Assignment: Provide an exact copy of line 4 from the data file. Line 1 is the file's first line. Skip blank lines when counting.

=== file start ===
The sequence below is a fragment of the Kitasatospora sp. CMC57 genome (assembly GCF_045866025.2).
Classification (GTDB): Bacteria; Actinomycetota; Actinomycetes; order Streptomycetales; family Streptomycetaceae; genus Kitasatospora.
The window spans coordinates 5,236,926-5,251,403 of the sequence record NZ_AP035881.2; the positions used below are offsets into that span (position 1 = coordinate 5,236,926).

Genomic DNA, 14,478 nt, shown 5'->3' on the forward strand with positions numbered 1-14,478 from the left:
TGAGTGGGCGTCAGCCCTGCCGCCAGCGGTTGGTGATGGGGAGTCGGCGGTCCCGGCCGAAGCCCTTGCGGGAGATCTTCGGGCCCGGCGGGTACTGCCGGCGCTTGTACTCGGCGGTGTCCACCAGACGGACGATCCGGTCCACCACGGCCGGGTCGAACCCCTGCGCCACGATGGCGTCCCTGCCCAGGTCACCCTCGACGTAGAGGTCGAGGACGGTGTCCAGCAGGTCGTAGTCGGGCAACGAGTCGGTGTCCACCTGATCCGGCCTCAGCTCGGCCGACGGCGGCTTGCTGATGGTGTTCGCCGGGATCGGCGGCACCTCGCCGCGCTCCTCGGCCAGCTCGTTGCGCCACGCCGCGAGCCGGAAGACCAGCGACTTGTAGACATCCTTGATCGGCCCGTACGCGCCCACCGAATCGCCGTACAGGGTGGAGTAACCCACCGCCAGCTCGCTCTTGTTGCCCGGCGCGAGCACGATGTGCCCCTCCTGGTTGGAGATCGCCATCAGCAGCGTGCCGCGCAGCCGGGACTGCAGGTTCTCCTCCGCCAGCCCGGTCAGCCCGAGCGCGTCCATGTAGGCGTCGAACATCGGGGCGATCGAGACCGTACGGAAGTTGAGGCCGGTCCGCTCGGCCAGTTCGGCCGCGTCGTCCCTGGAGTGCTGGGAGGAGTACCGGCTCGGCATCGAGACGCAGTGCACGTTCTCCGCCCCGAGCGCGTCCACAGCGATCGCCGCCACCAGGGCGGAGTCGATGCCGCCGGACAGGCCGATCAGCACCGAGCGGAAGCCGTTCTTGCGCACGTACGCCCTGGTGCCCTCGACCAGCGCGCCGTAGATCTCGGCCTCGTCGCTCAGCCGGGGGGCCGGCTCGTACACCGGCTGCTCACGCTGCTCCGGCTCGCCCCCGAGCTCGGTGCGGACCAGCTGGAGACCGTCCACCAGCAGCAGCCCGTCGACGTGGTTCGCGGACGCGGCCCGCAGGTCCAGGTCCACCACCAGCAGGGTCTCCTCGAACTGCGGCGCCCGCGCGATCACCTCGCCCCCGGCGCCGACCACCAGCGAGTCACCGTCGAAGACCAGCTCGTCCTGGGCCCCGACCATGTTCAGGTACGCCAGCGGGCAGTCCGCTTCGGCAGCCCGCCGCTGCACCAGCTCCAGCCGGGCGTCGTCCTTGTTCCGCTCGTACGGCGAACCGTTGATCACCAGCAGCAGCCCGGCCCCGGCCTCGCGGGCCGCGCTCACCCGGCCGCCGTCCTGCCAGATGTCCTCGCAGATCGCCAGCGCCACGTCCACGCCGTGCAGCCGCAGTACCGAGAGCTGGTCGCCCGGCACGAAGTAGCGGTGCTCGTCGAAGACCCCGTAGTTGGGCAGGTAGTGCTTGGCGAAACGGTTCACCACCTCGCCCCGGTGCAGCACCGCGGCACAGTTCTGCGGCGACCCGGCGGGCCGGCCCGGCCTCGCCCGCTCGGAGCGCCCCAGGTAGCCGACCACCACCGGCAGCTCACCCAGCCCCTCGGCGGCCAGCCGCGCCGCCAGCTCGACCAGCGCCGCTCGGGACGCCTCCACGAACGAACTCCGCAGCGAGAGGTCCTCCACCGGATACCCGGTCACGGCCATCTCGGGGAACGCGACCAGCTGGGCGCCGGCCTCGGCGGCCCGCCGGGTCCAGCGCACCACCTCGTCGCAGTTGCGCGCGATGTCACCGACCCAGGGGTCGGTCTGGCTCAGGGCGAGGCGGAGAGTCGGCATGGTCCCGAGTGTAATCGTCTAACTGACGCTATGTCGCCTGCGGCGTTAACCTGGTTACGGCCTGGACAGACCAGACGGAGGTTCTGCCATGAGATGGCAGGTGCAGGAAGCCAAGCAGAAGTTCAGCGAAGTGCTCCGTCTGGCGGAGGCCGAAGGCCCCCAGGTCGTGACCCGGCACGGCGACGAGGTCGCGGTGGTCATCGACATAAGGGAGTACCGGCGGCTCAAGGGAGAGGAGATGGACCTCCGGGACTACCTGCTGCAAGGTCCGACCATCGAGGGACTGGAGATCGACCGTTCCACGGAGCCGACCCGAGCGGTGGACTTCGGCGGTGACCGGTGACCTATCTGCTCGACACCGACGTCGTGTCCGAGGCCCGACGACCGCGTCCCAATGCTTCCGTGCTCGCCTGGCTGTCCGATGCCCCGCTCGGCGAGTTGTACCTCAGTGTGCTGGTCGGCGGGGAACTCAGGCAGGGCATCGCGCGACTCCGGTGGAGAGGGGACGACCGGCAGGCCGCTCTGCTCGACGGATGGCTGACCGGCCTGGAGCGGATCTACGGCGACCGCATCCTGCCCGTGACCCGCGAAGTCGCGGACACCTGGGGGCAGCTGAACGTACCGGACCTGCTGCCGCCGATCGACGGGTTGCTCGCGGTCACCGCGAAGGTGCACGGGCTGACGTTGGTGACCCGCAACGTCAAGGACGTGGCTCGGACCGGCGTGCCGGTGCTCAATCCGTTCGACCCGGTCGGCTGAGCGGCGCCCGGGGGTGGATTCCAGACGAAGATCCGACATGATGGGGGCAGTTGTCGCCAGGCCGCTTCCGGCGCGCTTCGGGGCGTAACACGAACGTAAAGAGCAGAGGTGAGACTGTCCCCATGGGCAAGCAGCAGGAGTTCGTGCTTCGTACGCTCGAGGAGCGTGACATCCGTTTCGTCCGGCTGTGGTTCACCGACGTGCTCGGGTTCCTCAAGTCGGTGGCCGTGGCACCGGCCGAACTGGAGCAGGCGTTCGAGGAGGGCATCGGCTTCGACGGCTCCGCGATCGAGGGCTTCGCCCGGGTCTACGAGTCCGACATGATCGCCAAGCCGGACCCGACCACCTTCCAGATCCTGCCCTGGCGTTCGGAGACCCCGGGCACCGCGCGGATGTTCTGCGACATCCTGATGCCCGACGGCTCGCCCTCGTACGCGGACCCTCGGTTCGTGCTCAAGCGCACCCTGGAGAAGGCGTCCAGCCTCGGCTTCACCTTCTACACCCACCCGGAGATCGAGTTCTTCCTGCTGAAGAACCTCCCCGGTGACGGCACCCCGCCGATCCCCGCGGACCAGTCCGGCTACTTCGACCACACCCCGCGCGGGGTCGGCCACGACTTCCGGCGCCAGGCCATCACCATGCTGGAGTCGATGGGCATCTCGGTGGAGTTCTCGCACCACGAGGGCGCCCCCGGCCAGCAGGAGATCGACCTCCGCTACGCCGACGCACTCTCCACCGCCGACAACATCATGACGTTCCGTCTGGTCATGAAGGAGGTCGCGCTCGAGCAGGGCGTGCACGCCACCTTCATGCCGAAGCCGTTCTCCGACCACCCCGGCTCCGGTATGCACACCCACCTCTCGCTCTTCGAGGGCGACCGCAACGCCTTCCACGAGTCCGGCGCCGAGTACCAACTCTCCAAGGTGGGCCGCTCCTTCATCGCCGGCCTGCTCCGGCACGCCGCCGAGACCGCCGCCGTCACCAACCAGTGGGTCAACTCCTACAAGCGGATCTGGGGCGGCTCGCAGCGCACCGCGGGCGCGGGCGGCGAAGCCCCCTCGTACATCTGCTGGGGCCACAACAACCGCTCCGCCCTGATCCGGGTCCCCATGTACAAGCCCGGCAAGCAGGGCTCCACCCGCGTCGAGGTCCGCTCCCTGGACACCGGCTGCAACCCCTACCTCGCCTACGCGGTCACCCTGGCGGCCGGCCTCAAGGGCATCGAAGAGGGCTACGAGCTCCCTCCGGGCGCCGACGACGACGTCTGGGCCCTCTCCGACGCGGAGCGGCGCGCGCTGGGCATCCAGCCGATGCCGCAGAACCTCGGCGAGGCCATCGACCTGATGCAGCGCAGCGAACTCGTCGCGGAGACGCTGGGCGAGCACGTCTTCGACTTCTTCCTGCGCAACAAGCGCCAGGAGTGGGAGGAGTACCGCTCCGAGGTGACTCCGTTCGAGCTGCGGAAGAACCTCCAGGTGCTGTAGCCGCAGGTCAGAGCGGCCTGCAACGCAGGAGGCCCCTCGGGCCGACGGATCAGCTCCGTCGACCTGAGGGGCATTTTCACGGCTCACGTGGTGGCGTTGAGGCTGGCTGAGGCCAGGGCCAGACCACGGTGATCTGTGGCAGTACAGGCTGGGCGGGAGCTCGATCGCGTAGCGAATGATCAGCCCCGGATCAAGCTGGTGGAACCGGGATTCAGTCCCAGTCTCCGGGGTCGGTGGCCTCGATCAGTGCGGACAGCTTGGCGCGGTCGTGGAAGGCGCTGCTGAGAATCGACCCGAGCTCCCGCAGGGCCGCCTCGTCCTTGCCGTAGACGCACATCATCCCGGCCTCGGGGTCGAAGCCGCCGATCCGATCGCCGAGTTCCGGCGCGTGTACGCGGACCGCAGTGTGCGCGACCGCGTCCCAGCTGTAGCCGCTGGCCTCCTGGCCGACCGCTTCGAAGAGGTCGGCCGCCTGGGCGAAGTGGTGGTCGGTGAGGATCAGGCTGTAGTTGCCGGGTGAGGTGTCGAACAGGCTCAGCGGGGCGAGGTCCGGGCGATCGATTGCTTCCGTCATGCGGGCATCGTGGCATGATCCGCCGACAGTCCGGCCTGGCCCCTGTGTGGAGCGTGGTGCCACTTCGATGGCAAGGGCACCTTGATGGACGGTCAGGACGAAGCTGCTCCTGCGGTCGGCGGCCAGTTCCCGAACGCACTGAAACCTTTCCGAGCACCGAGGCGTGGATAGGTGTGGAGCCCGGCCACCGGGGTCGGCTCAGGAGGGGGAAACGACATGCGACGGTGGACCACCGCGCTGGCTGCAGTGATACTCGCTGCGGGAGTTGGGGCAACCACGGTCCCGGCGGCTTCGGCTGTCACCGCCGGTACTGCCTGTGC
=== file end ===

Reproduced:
Genomic DNA, 14,478 nt, shown 5'->3' on the forward strand with positions numbered 1-14,478 from the left: